Where can readers find more information?
About Raven Solomon
RAVEN SOLOMON is a global Diversity, Equity, and Inclusion thought leader and nationally recognized keynote speaker who helps organizations get future-ready by understanding generations, racial equity, and their intersection. Raven's mission is simple-- to solve for racial inequity by breaking down generational and racial barriers in the workplace, replacing them with empathy and synergy that fosters productive working relationships, drives business results, and prepares organizations to compete in the not-so-distant future.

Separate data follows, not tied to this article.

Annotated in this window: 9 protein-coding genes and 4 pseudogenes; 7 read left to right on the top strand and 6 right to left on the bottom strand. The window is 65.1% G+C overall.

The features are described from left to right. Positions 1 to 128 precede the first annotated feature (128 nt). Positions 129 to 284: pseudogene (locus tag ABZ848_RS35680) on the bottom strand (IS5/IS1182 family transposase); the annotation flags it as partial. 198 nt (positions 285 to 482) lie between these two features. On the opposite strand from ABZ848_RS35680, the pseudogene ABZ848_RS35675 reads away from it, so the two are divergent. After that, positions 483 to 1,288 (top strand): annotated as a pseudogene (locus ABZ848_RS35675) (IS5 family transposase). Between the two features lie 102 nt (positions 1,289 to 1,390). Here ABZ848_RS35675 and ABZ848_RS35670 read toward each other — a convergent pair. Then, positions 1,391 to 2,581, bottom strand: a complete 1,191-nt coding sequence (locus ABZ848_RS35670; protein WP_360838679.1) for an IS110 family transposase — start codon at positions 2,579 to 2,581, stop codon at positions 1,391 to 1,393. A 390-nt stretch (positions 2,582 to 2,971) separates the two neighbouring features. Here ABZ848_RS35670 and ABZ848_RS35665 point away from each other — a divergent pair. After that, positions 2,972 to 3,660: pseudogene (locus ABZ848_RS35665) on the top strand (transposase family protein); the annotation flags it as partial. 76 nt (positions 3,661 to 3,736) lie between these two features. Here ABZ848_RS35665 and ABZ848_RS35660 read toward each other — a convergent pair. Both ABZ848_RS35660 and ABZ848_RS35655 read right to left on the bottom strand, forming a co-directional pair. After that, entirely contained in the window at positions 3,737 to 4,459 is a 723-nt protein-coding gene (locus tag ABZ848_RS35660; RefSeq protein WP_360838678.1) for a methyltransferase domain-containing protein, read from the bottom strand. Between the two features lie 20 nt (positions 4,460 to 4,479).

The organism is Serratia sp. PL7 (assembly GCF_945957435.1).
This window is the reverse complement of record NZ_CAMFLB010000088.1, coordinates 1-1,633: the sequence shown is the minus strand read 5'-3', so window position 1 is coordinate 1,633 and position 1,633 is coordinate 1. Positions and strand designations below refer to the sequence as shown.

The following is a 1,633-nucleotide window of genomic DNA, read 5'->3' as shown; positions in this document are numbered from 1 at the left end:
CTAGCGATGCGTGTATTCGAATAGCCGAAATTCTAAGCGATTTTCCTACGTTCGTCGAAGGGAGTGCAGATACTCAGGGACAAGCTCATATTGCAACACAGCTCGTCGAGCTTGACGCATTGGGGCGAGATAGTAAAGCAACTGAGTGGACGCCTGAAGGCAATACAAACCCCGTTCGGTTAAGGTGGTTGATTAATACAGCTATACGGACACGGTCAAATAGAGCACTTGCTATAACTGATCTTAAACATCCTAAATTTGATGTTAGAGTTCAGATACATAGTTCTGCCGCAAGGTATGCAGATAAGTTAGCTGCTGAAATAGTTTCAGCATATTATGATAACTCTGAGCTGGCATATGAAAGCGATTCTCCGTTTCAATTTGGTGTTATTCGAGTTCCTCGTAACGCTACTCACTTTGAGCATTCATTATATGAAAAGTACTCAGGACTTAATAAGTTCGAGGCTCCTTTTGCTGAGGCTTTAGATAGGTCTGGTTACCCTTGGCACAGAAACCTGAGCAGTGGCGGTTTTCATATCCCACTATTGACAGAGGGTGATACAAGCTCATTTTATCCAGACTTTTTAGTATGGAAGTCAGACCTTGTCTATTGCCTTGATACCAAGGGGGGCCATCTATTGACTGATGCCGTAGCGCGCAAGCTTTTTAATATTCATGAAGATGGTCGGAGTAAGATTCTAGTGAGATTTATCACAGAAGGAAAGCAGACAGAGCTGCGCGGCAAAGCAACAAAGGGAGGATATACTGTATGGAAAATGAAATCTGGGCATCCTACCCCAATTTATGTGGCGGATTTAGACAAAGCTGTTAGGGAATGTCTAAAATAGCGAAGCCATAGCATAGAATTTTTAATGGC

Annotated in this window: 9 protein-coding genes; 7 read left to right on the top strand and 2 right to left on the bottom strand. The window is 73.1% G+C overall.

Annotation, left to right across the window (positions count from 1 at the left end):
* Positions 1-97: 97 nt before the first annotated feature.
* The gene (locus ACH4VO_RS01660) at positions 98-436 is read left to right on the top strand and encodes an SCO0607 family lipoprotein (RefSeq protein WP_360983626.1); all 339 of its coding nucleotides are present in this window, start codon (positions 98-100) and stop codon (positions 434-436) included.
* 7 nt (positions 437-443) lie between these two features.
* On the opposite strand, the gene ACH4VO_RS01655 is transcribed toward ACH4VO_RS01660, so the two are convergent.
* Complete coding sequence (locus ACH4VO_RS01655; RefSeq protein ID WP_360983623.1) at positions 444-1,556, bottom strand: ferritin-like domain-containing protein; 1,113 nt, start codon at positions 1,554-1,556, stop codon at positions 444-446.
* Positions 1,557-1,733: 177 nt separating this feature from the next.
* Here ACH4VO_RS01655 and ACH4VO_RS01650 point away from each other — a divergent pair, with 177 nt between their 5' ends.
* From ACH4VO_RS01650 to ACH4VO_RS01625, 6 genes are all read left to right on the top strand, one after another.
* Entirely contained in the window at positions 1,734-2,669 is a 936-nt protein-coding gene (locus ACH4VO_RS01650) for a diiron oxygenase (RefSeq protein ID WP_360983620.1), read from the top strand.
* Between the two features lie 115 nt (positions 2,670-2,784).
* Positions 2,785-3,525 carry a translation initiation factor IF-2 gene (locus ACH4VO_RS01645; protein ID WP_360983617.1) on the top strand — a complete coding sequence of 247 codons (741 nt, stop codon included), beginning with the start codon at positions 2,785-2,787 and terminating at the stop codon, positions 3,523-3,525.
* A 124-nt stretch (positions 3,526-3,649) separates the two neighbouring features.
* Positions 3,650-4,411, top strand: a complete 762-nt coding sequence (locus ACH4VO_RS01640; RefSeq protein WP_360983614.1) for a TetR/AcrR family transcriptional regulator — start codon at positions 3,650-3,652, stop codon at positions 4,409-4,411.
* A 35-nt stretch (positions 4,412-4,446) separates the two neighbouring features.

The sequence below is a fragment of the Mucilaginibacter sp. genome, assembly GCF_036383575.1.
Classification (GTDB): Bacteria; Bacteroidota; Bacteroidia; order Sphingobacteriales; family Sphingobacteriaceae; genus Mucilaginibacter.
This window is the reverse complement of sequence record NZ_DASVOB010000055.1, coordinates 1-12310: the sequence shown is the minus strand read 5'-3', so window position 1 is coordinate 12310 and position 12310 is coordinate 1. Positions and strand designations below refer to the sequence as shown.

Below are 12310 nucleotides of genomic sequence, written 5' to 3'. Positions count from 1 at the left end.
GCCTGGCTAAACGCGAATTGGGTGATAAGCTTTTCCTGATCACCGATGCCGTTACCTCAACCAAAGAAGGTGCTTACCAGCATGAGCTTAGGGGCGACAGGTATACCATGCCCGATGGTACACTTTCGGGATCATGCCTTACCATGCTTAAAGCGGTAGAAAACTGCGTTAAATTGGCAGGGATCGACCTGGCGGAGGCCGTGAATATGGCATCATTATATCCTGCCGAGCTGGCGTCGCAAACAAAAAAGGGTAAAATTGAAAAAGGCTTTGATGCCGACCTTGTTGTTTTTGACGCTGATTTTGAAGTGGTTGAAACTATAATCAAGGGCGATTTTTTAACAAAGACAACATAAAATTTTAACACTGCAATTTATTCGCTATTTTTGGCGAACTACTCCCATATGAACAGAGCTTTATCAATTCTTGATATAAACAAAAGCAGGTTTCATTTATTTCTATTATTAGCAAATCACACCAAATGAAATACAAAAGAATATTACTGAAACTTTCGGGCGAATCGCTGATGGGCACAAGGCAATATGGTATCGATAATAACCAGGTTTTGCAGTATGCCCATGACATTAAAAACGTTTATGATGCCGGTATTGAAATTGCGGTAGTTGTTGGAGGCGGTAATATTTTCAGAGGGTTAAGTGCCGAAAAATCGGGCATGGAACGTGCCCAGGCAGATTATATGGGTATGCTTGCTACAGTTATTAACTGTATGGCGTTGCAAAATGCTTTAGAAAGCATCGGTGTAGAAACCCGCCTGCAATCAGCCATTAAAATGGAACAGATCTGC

She is the author of the 2019 release Leading Your Parents: 25 Rules to Effective Multigenerational Leadership for Millennials and Gen Z, where she shares leadership principles and practical advice for young professionals seeking to transition into leadership positions in today’s diverse workplace, the host of The Generational View podcast, and the founder of the Charlotte-based Center for Next Generation Leadership and Professional Development, a startup focused on providing soft skill development to the leaders of tomorrow.
Raven has helped tens of thousands, from podiums around the world, close the gaps inside of dozens of industry-leading companies, and create sustainable cultural change. She’s also consulted with household brands in the areas of generational diversity & inclusion and early talent development and retention. As the valedictorian of her college graduating class and one of the youngest-ever executives in the Fortune 50 company with which she spent nearly a decade, she has always shown that her approach to leading and influencing people yields results.